Having a horse stand still at the mounting block is a major challenge for a lot of riders.  The problem stems from the way they identify the problem (horse not standing still) and how they address the problem (usually with frustration).  So, let’s think about what often happens, step by step – from the human and the horse’s perspective.

  1. The rider brings the horse to the mounting block and asks it to stand.
    • The horse, sometimes after a little moving around, stands still beside the mounting block.
  1. The rider starts to climb onto the mounting block, and the horse either steps forward or swings its butt out, or a bit of both.
    • The horse may be anticipating moving away from the block (because that’s what always happens after the rider mounts).
    • Or, the horse may be turning to see what is happening when the rider climbs up the steps.
    • Or, in the case of English (style) trained riders, the inside rein is brought towards the pommel of the saddle, bending the horse so that stepping away allows it to align its spine.
  1. The rider then gets off the mounting block and either moves the block to where the horse is (if it’s moveable) or repositions the horse to the block.
    • Because the horse thinks in the moment and not backwards or forwards in time it perceives the event as happening like this:
    • The rider left the horse alone (while she got off the mounting block) when it moved away – in the horse’s mind that must be good, he got left alone.
    • The rider did exactly the same thing again, and the horse thinks “hey, yeah, I get it, I’ll just move over here, and you leave me alone – again”.
  1. Somehow, eventually the rider managed to get a foot in the stirrup and a leg over.
    • The horse was ready, he knew, from repeated experiences, the first thing the rider will ask for is forward movement.  The horse, anticipated the request, and tried to please the rider, stepping forward leaving the fumbling rider to get her feet in the stirrups.
    • The frustrated rider just accepts that is the way it is and at least she’s on the horse now.

When you really think about it, the horse has done the right thing all along to achieve its desired outcome – being left alone.  The rider frustrated herself by not presenting what she wanted to the horse in a way the horse could understand, and respond to, in the way the rider intended.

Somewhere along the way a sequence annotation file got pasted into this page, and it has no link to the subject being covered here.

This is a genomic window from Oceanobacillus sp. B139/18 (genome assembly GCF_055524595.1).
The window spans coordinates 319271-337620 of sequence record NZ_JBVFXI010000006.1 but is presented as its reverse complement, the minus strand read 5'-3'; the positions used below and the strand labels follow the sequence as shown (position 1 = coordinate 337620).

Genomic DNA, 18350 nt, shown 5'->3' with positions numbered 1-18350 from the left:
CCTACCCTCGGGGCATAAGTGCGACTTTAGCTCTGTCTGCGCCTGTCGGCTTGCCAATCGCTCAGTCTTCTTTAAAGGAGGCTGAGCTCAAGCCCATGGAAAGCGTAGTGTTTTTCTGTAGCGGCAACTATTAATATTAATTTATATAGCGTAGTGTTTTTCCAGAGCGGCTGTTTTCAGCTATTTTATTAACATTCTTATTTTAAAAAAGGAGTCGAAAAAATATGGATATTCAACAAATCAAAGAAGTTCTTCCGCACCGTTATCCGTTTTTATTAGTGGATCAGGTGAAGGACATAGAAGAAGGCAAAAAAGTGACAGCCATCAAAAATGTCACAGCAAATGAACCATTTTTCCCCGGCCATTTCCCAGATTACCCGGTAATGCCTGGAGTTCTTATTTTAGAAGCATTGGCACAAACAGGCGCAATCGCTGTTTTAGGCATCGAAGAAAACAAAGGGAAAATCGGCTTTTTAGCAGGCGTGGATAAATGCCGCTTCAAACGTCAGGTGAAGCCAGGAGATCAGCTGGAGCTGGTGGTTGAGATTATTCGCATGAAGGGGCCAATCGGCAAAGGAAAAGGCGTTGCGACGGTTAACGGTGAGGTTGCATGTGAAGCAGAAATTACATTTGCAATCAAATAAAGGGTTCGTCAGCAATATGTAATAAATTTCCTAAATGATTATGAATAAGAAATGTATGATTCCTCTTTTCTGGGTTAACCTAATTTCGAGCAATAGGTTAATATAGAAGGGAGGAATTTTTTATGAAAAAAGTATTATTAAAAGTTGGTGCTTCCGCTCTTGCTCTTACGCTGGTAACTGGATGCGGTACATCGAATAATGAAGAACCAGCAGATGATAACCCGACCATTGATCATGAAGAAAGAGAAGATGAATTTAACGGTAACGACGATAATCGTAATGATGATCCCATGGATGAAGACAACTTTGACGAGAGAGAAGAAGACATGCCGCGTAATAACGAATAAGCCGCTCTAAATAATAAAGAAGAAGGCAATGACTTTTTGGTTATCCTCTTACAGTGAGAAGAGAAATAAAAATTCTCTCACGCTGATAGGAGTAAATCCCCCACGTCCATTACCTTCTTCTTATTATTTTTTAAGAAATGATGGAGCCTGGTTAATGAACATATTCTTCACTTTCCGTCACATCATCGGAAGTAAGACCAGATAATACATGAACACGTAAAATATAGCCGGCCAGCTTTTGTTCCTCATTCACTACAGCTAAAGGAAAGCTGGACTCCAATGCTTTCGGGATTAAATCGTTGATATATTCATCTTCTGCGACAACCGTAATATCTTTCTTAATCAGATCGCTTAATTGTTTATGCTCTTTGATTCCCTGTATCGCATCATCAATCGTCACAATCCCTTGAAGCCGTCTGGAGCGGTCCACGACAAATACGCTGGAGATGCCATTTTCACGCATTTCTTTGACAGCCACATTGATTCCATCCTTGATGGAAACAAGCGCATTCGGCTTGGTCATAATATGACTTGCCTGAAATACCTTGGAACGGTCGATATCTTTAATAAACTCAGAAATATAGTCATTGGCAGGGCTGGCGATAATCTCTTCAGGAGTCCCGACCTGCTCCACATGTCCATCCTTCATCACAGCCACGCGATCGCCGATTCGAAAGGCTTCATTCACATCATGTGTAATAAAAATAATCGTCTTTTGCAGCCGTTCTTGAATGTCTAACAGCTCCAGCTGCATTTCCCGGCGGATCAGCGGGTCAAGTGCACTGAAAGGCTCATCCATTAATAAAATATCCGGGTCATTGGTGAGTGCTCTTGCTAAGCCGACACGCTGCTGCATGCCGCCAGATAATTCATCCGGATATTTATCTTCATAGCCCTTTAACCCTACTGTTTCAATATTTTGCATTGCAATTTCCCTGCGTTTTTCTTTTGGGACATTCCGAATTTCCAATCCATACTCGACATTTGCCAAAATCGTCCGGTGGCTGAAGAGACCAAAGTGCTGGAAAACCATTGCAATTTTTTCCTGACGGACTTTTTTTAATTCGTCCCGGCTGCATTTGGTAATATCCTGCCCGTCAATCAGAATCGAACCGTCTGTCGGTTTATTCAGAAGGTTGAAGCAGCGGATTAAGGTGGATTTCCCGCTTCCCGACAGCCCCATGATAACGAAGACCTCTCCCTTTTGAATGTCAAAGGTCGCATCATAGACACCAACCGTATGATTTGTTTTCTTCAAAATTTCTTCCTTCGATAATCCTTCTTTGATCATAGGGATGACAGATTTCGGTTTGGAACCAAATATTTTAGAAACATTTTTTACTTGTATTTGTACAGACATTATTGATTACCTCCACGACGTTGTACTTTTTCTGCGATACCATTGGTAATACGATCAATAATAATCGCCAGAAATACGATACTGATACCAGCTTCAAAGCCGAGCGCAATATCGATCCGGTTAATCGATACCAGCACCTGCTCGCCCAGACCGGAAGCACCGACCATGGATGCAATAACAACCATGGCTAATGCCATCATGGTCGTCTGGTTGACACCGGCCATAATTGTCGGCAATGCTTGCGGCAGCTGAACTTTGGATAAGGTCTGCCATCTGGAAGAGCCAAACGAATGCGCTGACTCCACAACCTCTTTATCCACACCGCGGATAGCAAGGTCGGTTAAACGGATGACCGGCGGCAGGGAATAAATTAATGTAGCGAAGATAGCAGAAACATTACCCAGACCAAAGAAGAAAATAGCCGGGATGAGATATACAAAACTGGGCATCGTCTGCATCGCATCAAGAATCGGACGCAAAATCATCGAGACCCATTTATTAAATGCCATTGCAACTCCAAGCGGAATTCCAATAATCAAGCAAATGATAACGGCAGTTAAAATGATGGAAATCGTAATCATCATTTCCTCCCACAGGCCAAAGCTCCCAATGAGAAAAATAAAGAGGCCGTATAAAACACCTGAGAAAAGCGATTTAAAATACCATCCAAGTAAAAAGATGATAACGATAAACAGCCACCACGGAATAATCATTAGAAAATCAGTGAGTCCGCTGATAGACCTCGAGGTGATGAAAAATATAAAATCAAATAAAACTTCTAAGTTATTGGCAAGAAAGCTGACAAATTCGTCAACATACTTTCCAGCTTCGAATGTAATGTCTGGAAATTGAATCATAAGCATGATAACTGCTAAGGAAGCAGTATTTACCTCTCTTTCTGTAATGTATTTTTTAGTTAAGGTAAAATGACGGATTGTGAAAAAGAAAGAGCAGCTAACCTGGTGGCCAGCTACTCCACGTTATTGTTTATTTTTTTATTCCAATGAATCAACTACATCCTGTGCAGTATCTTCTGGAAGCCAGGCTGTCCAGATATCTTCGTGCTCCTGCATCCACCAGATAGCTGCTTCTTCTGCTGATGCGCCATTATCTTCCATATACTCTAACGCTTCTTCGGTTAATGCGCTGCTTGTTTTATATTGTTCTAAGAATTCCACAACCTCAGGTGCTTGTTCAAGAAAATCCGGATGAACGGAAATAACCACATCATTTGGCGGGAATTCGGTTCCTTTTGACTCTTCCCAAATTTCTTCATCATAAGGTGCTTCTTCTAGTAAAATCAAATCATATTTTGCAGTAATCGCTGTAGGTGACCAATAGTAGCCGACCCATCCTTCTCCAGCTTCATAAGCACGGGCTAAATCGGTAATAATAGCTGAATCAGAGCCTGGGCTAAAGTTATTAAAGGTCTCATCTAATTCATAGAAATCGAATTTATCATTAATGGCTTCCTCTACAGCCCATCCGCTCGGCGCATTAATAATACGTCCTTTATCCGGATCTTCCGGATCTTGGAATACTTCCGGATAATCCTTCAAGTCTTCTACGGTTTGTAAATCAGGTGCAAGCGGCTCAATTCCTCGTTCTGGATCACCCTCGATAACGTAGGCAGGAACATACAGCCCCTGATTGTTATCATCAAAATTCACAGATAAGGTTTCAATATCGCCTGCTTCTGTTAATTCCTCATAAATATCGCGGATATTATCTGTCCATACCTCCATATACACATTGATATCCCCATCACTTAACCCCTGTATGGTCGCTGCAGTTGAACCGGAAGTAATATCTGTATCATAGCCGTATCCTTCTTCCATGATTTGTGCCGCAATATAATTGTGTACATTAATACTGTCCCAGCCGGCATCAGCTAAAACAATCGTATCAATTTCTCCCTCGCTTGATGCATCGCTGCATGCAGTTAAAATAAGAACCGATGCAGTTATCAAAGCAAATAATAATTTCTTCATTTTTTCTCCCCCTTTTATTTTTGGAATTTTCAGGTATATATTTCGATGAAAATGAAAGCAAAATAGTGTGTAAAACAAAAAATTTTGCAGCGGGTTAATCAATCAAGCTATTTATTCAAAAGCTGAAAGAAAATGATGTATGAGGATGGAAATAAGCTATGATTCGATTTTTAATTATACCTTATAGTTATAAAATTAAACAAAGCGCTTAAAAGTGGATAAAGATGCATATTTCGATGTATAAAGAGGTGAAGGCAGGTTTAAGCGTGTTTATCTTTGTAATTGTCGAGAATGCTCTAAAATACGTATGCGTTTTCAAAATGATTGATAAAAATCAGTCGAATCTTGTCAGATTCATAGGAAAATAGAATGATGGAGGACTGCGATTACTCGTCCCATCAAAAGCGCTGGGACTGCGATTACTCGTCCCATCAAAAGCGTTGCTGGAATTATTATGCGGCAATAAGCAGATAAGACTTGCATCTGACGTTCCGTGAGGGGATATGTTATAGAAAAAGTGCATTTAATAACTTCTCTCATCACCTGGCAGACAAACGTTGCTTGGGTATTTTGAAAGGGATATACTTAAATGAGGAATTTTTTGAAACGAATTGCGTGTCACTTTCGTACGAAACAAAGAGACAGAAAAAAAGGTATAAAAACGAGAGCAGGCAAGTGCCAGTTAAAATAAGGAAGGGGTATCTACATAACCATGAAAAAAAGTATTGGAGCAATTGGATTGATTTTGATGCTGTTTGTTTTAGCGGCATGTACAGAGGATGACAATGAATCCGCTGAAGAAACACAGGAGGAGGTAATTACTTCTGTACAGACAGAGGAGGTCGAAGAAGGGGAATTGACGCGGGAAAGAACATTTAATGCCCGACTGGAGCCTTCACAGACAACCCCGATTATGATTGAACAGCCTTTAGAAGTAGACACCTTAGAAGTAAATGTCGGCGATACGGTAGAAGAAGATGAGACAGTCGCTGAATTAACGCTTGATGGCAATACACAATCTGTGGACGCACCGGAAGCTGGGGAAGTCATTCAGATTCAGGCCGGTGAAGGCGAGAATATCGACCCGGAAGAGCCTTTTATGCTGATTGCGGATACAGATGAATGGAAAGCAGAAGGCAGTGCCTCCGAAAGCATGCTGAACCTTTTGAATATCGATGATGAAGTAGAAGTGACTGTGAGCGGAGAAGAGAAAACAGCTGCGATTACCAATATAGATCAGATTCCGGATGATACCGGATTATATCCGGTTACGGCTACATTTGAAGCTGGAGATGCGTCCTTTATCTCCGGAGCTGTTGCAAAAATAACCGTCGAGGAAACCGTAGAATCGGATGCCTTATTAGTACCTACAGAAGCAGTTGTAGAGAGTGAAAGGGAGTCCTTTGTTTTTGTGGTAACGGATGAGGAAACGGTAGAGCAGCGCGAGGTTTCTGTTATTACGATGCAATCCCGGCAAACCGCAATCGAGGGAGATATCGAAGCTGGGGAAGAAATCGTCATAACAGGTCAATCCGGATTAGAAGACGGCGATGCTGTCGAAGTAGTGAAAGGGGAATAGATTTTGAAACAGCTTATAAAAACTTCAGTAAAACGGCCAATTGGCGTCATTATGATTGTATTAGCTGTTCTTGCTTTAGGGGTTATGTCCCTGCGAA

Let’s rethink the set up.  First, the horse should come to the mounting block, not the other way around.  Try to stand on the block and ask the horse to come up beside you – you may have to walk the horse around the mounting block a dozen times or more, if that’s the case – sobeit, just wait.  

When the horse does attend at the block don’t rush to jump on.  It’s at this point a rider might get anxious and rush to the next step, setting them self, and the horse, back to the beginning.  Instead, take a minute to prepare, make sure his feet are standing square and firm, do a final tack check and make sure you have your reins ready (to check him back if he walks away) for the mount.  Do not bend him towards the mounting block.

If the horse moves away, before you get on, stay where you are, move him around the mounting block again, repeating the process until he stands still.  The horse will soon learn that it is being left alone (not asked to keep walking circles around the mounting block) if it comes to the block and stands still for the rider.  Never shortcut this, no matter what kind of a rush you feel you are in, or you may have to start the entire process over again – it’s easier to maintain than retrain.

When the horse is still and quiet, methodically, mount, be prepared for the horse to anticipate moving off and try to check it back on the first step, or better yet the first thought.  After sitting on the horse for a short time move away by stepping backwards or to the side (horses don’t like stepping backwards or to the side – they prefer forward) the horse will be reluctant to move that way, and unlikely to volunteer.

If you communicate with the horse, in a way he can understand, you can make incredible progress, but if you communicate so he can’t, you’ll be battling with him forever.